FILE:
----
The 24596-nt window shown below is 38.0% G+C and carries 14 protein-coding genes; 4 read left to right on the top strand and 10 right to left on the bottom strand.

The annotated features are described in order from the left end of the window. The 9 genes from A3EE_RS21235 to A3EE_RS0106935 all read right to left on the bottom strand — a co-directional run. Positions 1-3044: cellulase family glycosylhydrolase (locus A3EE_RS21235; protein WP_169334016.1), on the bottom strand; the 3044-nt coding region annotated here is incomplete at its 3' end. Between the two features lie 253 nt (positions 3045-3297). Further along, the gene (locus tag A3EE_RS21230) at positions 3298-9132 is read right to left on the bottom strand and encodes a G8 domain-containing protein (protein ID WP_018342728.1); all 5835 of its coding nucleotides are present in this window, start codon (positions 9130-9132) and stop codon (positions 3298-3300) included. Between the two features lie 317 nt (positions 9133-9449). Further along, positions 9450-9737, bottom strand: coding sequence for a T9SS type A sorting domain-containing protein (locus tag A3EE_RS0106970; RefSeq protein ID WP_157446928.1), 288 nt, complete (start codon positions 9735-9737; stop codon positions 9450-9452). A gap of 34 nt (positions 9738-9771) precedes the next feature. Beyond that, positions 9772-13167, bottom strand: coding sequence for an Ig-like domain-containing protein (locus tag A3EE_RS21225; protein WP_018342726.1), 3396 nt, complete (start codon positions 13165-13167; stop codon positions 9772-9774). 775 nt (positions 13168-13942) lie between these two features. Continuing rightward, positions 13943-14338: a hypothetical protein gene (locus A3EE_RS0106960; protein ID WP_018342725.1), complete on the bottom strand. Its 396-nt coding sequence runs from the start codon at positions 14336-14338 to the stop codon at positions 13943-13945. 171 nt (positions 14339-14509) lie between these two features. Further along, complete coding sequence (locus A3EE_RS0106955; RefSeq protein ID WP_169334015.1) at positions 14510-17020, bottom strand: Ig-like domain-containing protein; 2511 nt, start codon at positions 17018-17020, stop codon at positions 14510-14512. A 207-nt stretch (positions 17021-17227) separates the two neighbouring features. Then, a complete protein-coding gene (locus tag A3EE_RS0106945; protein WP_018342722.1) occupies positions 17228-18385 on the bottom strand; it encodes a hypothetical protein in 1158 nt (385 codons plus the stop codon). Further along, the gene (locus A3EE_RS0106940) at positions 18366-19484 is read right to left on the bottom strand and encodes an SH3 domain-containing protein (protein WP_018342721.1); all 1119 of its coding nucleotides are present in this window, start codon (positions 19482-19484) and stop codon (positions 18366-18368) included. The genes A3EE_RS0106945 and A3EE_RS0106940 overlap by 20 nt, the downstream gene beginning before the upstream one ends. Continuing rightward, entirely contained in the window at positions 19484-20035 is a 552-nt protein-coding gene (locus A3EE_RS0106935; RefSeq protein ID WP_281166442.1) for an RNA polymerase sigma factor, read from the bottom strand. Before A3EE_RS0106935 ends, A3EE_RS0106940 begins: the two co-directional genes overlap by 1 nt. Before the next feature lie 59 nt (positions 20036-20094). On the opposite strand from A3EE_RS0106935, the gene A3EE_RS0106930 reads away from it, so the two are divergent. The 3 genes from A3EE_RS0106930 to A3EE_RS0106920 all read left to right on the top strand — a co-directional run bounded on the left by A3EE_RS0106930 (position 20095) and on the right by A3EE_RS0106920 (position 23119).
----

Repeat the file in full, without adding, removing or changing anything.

The 24596-nt window shown below is 38.0% G+C and carries 14 protein-coding genes; 4 read left to right on the top strand and 10 right to left on the bottom strand.

The annotated features are described in order from the left end of the window. The 9 genes from A3EE_RS21235 to A3EE_RS0106935 all read right to left on the bottom strand — a co-directional run. Positions 1-3044: cellulase family glycosylhydrolase (locus A3EE_RS21235; protein WP_169334016.1), on the bottom strand; the 3044-nt coding region annotated here is incomplete at its 3' end. Between the two features lie 253 nt (positions 3045-3297). Further along, the gene (locus tag A3EE_RS21230) at positions 3298-9132 is read right to left on the bottom strand and encodes a G8 domain-containing protein (protein ID WP_018342728.1); all 5835 of its coding nucleotides are present in this window, start codon (positions 9130-9132) and stop codon (positions 3298-3300) included. Between the two features lie 317 nt (positions 9133-9449). Further along, positions 9450-9737, bottom strand: coding sequence for a T9SS type A sorting domain-containing protein (locus tag A3EE_RS0106970; RefSeq protein ID WP_157446928.1), 288 nt, complete (start codon positions 9735-9737; stop codon positions 9450-9452). A gap of 34 nt (positions 9738-9771) precedes the next feature. Beyond that, positions 9772-13167, bottom strand: coding sequence for an Ig-like domain-containing protein (locus tag A3EE_RS21225; protein WP_018342726.1), 3396 nt, complete (start codon positions 13165-13167; stop codon positions 9772-9774). 775 nt (positions 13168-13942) lie between these two features. Continuing rightward, positions 13943-14338: a hypothetical protein gene (locus A3EE_RS0106960; protein ID WP_018342725.1), complete on the bottom strand. Its 396-nt coding sequence runs from the start codon at positions 14336-14338 to the stop codon at positions 13943-13945. 171 nt (positions 14339-14509) lie between these two features. Further along, complete coding sequence (locus A3EE_RS0106955; RefSeq protein ID WP_169334015.1) at positions 14510-17020, bottom strand: Ig-like domain-containing protein; 2511 nt, start codon at positions 17018-17020, stop codon at positions 14510-14512. A 207-nt stretch (positions 17021-17227) separates the two neighbouring features. Then, a complete protein-coding gene (locus tag A3EE_RS0106945; protein WP_018342722.1) occupies positions 17228-18385 on the bottom strand; it encodes a hypothetical protein in 1158 nt (385 codons plus the stop codon). Further along, the gene (locus A3EE_RS0106940) at positions 18366-19484 is read right to left on the bottom strand and encodes an SH3 domain-containing protein (protein WP_018342721.1); all 1119 of its coding nucleotides are present in this window, start codon (positions 19482-19484) and stop codon (positions 18366-18368) included. The genes A3EE_RS0106945 and A3EE_RS0106940 overlap by 20 nt, the downstream gene beginning before the upstream one ends. Continuing rightward, entirely contained in the window at positions 19484-20035 is a 552-nt protein-coding gene (locus A3EE_RS0106935; RefSeq protein ID WP_281166442.1) for an RNA polymerase sigma factor, read from the bottom strand. Before A3EE_RS0106935 ends, A3EE_RS0106940 begins: the two co-directional genes overlap by 1 nt. Before the next feature lie 59 nt (positions 20036-20094). On the opposite strand from A3EE_RS0106935, the gene A3EE_RS0106930 reads away from it, so the two are divergent. The 3 genes from A3EE_RS0106930 to A3EE_RS0106920 all read left to right on the top strand — a co-directional run bounded on the left by A3EE_RS0106930 (position 20095) and on the right by A3EE_RS0106920 (position 23119).